After leaving the Union army as a Major after the Civil War, A.H. Heisey spent his adult life working in the glass business, and in 1895 he founded his own company in Newark, Ohio. His company went on to create pressed glassware so precise that it looked like cut glass. The Heisey Glass Company continued selling glass in its famously vivid colors until it was sold in 1958. Some of its most memorable pieces come from the Depression era.
Early on, the company was known for its colorless pressed glass tableware. In the first two decades of the 20th century, designer Arthur J. Sanford produced much of tableware for Heisey, a lot of it in the Colonial style.
Heisey was a forward-thinking company. It promoted itself around the United States through magazine advertising and became the first glassware company to use advertising as an essential marketing tool.
In the 1920s, shortly after the death of Major Heisey in 1922, the company began experimenting with exotic colors. These colors, which included Flamingo (a pink), Sahara (a yellow), and Dawn (a purple), supplemented the company’s already thriving crystal business and helped make Heisey one of the most popular Depression-era glassware companies. Today, these colored pieces are some of Heisey’s most collectible items.
During the Depression, Heisey released dozens of designs such as Charter Oak, which was produced between 1926 and 1935 and featured bowls, candlesticks, plates, stems, tumblers, lamps, pitchers, and comports. Charter Oak, as well as other designs like Chintz and Lariat, came in various colors, in addition to clear crystal. Other patterns such as Crystolite were produced exclusively in crystal.
During and after World War II, Heisey dabbled in high-end art glass, which the company branded as Verlys. It also produced and sold figurines. During the postwar period, Heisey became particularly known for its glass animals in a wide array of colors.
Heisey’s output was not limited to glass for the home. Over the years, Heisey also produced commercial glass for hotels and bars, as well as items like car headlights...
In 1958, Heisey was purchased by Imperial Glass Company, which continued to use Heisey’s molds through 1984. Glass made in those molds after 1958 can be confused with Heisey glass because of the similar designs, but the colors are different. Pre-1958 Heisey glass is also recognizable for its logo—an H inside of a diamond—on its pieces, though collectors have discovered that unmarked Heisey pieces also exist.
Affection for Heisey did not stop when it changed hands in ’58. In 1971, fans of Heisey formed a group called “Heisey Collectors of America.” Three years later, they founded a museum in Newark, Ohio, devoted to vintage Heisey glass.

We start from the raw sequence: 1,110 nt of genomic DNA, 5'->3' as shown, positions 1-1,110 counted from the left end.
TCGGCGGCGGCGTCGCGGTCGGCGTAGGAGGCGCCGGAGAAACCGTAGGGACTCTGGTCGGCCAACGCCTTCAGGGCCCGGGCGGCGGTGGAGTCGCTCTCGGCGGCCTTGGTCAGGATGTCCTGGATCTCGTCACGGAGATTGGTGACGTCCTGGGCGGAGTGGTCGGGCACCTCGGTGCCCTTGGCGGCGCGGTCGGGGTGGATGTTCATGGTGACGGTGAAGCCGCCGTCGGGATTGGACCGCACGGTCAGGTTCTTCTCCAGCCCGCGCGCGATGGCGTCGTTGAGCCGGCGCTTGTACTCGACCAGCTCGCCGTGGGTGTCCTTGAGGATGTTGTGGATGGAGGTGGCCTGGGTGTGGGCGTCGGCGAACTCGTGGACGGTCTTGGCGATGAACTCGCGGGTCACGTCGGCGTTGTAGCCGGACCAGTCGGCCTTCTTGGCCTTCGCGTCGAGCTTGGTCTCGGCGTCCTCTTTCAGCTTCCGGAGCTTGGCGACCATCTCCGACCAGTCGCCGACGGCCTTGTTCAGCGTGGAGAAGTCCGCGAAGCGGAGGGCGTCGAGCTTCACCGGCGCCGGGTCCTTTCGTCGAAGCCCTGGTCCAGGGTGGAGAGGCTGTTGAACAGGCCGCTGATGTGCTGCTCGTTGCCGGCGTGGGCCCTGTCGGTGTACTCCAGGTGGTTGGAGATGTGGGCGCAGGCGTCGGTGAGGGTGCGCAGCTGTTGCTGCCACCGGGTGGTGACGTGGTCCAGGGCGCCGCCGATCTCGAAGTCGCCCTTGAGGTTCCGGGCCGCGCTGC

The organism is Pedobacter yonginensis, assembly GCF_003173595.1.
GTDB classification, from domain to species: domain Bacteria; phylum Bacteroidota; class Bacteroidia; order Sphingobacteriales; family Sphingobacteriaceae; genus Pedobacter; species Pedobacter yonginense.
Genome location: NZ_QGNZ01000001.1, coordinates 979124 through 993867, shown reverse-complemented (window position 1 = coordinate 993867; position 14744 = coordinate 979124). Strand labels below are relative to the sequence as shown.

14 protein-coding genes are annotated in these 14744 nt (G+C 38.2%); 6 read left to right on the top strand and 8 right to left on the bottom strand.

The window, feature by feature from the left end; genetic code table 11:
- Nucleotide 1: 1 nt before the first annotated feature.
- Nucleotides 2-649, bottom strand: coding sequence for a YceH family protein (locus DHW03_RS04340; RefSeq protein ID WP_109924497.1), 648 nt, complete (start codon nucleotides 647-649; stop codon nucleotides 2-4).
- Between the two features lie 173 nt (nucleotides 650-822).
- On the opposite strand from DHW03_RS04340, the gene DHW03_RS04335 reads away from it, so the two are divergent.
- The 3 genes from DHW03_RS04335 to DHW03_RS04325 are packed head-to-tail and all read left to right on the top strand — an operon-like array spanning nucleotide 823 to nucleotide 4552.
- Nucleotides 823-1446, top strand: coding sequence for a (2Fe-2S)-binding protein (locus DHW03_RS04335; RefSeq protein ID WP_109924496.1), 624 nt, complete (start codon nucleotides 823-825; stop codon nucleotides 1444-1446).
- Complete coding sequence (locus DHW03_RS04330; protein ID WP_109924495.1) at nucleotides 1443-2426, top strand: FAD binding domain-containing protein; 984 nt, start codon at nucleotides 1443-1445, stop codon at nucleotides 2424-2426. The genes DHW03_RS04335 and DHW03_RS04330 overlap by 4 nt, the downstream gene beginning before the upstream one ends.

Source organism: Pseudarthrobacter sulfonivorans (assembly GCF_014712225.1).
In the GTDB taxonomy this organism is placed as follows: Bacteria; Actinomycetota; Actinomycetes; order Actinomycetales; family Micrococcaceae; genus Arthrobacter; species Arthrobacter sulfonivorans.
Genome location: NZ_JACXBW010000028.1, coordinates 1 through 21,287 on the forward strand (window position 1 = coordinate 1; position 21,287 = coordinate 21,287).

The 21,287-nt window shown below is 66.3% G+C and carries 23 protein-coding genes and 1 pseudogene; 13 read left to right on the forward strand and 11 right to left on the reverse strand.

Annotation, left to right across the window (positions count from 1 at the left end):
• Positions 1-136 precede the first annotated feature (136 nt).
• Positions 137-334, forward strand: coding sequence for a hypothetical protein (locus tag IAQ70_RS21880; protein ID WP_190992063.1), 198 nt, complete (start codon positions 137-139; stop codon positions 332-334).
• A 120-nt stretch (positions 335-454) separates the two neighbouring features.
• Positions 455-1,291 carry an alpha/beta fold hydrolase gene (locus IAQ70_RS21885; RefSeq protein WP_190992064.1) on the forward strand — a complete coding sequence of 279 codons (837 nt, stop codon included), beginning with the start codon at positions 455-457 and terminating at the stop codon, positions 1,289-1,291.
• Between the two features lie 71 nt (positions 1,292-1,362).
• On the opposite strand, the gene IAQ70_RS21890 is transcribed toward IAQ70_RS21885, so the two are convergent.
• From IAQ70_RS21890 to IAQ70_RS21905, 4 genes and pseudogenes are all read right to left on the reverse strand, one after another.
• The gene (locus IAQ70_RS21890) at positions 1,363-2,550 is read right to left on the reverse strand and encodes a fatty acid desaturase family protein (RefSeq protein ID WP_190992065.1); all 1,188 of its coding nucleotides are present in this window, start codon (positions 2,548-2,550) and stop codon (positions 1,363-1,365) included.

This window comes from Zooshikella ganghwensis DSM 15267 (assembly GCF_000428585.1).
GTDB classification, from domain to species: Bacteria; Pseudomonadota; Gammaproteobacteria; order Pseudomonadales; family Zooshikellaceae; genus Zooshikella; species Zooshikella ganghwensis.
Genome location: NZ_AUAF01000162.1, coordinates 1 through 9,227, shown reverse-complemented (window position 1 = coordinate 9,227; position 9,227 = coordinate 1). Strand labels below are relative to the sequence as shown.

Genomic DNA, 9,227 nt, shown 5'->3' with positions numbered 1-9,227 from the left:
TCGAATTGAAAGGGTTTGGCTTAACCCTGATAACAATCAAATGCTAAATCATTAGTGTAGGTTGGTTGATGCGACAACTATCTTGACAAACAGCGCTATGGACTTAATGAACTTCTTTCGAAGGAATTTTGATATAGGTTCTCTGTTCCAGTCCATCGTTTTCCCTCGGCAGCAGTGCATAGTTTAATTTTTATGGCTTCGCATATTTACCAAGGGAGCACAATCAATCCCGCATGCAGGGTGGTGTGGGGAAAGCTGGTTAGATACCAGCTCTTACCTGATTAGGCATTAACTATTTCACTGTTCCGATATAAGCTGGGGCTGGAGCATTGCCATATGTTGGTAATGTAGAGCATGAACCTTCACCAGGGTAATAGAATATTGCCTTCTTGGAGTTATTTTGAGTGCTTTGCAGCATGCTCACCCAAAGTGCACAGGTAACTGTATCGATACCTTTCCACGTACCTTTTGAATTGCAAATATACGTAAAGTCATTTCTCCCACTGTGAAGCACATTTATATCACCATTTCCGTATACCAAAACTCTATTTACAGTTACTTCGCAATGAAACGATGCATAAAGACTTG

Best of the Web (“Hall of Fame”)
Pattern Glass School
Clubs & Associations
- Heisey Collectors of America, Inc.
- Early American Pattern Glass Society
- National Cambridge Collectors, Inc.
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Recent News: Heisey Glass
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Licking County Chamber celebrates 100 yearsThe Newark Advocate, January 29th
Augustus Heisey of Pittsburgh would be convinced to locate a factory on land that the Board of Trade purchased. Heisey Glass, one of the giants of glass-making, had a long and illustrious history in the area. Its glassware is still acclaimed for its...Read more
Innovation and development boost region's job marketThe Newark Advocate, January 29th
Favorite local weekend activity: The Granville Antiques Fair followed by a tour of the Robbins Hunter House Museum or the Heisey Glass Museum. Favorite local restaurant: The Buxton Inn or Brews Cafe — I love them both. One place every visitor must see...Read more
Exhibit highlights county's role in WWIThisWeekNews, January 26th
More items came from the Alexandria Historical Society, Denison University, National Firearms Museum, National Heisey Glass Museum, Ohio History Connection and private collectors. "The Great War Comes Home" features personal stories of several ...Read more
Paint nights mix art and drinks in Lancaster CountyLancasterOnline, January 26th
night January 15, 2015 in Lancaster. Marty Heisey/Staff LNP Media Group ... "Sometimes that glass of wine or bottle of beer helps people get over the edge," said Jonathan Lauchner, co-owner of Art and a Bottle. The paint-and-sip (or sip-and-paint, ...Read more
Free Heisey glass appraisal and ID event to be SaturdayThe Newark Advocate, January 21st
•What: Free Heisey glass appraisal and identification event. •Where: National Heisey Glass Museum, 169 W. Church St., Newark. •When: 11 a.m. to 3 p.m. Saturday. •FYI: Heisey collectors and members of the Newark Buckeye Heisey Collectors Club will ...Read more
Equestrian farm expands, welcomes noted trainersThe Newark Advocate, January 20th
“Granville's Sally Sexton had Saddlebreds and the iconic Heisey glass horse figurine is modeled after a Saddlebred horse that T. Clarence Heisey owned.” Sally Sexton was a former owner of the Bryn Du Mansion, where she held horse shows and gave ...Read more
Robust red wines to warm up the cold monthsThe Tennessean, January 10th
Long Meadow Ranch's winemaker Ashley Heisey skillfully blended cabernet with 20 percent merlot and 3 percent cabernet franc for a big but deftly balanced wine. Expect a classic Rutherford ... Dessert in a glass if ever there was. Dark roast coffee...Read more
Estate Sale Roundup: January 10-11: Baby, it's cold outside, but your holiday ...Austin Chronicle, January 9th
Vintage glass and crystal includes Westmoreland "English Hobnail" punch bowl, underplate, ladle, cups, and dessert plates; Heisey "Lariat" platters and other platters; Fire King peach lustre "Laurel Leaf"; Fostoria and other pressed glass; Fenton; pair ...Read more